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The World Wide Translator

Will Web-wide “translation memory” finally make machine translation pay off?
September 21, 2001

“Hour is the moment for all the good men to come to the subsidy of them country.”

Hardly a rousing cry. Despite hundreds of millions of dollars and decades of research, such gibberish typifies the results of language translation software. As a result, the translation business hasn’t come very far from its days as a cottage industry-an expensive, time-consuming process dependent on highly specialized human translators.

Globalization companies hope to break through this barrier with software that employs translation memory-a way to use past translations to speed new ones. But building a useful database of translations is a slow and expensive endeavor, and companies guard their translations jealously.

Even worse, globalization software makers have been slower than other high-tech industries to develop standards for interoperability. If, for example, General Motors decides to switch translation software, it can’t take its translation memory with it-a potential loss of millions of dollars of intellectual property.

“You might have a huge translation memory, but if your client requires you to use another tool, you can’t use it,” says Kara Warburton, a terminology expert at IBM. Warburton belongs to two industry groups working toward a solution: a technical committee at the International Organization for Standards, and the Localization Industry Standards Organization, a trade group.

Their ultimate goal: when anyone, anywhere, corrects the sentence above, it will forever after translate: “Now is the time for all good men to come to the aid of their country.”

Extremely Complex

“This whole area of language is extremely complex,” says IDC analyst Steve McClure. “It’s probably the most complicated problem in computer science that I’m aware of.”

Computer-assisted translation typically involves two steps. First, a rules engine parses the original sentence, attempting to identify the relationships between the words. The engine then translates each word within the context that it believes to be correct-often with mixed results.

That’s how most machine translation works, including Altavista’s Babelfish Web site (source of the example above, translated from English to Italian and back) and

“Unfortunately,” says Mark Lancaster, CEO of SDL International, a London-based globalization firm, “the way that we speak is very ambiguously. And so it’s very difficult to interpret random input, which is essentially how we speak.” As a result, no matter how good a rules engine is, a human translator still must correct its mistakes (“Hour is the moment”).

This second step remains the most time-consuming and expensive aspect of translation, often requiring expertise in a specific technical field as well as in the source and target languages. Moreover, two human experts may translate the same passage differently in texts where consistency is desired.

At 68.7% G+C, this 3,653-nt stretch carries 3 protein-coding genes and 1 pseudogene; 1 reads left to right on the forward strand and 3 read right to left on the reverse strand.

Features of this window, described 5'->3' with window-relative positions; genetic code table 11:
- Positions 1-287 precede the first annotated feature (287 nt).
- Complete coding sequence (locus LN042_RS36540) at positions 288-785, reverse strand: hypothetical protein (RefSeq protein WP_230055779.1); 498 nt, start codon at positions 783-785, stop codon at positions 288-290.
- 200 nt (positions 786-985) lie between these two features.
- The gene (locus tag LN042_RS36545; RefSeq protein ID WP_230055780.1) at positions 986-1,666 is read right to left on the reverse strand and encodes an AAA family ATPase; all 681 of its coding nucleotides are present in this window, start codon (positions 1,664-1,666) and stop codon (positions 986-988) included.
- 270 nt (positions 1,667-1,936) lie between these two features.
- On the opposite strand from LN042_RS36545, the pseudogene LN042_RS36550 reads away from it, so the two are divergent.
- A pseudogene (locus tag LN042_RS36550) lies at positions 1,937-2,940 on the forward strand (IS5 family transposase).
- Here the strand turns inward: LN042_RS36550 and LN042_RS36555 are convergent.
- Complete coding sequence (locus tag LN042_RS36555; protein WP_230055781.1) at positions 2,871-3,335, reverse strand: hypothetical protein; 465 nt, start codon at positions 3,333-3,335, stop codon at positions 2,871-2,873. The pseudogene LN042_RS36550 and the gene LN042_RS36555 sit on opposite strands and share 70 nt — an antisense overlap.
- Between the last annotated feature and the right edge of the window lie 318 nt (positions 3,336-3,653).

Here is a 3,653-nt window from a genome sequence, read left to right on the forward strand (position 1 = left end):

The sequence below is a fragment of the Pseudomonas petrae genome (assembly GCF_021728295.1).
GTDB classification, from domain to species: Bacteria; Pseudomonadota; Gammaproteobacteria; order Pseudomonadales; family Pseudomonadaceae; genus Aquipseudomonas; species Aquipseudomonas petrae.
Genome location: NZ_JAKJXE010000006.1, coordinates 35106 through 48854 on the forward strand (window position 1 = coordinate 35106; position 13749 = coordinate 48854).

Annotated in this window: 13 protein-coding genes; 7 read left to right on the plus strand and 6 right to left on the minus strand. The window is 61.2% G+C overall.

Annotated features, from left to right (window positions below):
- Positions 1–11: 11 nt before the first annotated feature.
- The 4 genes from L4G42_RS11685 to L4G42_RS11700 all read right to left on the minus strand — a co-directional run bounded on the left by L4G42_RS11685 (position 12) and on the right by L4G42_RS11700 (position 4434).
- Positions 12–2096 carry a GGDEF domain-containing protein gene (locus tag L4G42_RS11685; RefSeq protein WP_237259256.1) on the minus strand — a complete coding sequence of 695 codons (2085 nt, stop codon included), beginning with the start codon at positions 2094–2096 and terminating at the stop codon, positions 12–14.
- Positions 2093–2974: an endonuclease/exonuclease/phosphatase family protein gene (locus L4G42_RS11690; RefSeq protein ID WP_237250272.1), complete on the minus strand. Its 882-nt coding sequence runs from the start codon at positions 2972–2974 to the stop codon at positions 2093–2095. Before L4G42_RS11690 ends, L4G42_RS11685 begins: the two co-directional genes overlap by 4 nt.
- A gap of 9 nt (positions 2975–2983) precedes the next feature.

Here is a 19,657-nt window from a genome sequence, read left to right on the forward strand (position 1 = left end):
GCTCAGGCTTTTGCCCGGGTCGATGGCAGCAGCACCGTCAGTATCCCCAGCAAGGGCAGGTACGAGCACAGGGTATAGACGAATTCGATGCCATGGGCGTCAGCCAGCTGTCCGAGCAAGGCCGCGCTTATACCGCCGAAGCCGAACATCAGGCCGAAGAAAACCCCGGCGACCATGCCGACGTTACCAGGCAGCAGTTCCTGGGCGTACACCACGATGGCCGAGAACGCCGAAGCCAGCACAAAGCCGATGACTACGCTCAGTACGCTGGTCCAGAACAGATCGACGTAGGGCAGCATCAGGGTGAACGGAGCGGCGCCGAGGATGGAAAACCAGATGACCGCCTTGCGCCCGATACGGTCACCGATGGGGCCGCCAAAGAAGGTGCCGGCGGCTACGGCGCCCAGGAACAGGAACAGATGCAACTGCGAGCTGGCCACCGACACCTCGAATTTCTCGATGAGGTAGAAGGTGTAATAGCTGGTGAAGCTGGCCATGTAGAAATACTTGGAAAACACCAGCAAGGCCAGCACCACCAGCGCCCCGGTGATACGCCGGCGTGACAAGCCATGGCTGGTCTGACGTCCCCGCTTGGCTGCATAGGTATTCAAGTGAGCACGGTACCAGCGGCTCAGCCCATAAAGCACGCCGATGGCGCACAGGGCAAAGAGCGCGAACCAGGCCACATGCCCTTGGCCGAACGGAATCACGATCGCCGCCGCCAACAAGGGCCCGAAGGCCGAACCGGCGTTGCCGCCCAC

To correct this problem, translation memory stores the human-corrected translation along with the original, non-translated text. For each document, the software compares each sentence of the original to its growing translation memory.

When it finds a sentence it has seen before, it uses the remembered translation instead of the rules engine-knowing, instead of guessing. It then flags the new sections, cutting down the time spent by human reviewers. And as it adds each successive document to its translation memory, it knows more and guesses less.

For closely related sentences, fuzzy matching allows the software to produce a partial translation while flagging the differences for a human reviewer.

While not all computer-aided translation incorporates translation memory, many globalization software providers, including Trados, Mendez, Star AG, Atril, SDL, and Alchemy Software offer products that do.

Who Wants to Play?

Lancaster is excited about the potential to share translation memories. “We’ve been building translation memories for ten years, so we have pretty big database repositories,” he says.

For now, Lancaster says, SDL uses those databases only for its own translation work but plans to develop a shareable one: customers using SDL’s translation software, SDLX, will gain access to a massive database of past translations. The price of admission? Customers will have to share their resultsWho or pay a premium to keep them private.

But the idea remains controversial. Would a company willingly share its intellectual property, potentially with competitors? They might in exchange for a discount, claims Lancaster.

Such a tradeoff may appeal to small or medium-sized companies, says McClure, but large companies consider their translation memories valuable intellectual property and would be unlikely to share them.

“If Cisco has to go to the trouble of translating the gigabit router instructions to Mandarin Chinese, that’s not going to be easy,” agrees analyst Eric Schmitt of Forrester Research. “It’s going to be expensive. Cisco doesn’t want to go to the trouble and then have Alcatel and Juniper come along and get the same benefit.”

Still, while these challenges remain great, they may not be computer translation’s largest stumbling block, says David Parmenter of Basis Technology in Cambridge, MA, a firm that assists companies in moving their business worldwide.

“The bulk of the translation business is built on foreign translators who do the work piecemeal,” Parmenter says. “It’s hard to beat the economics of that.”

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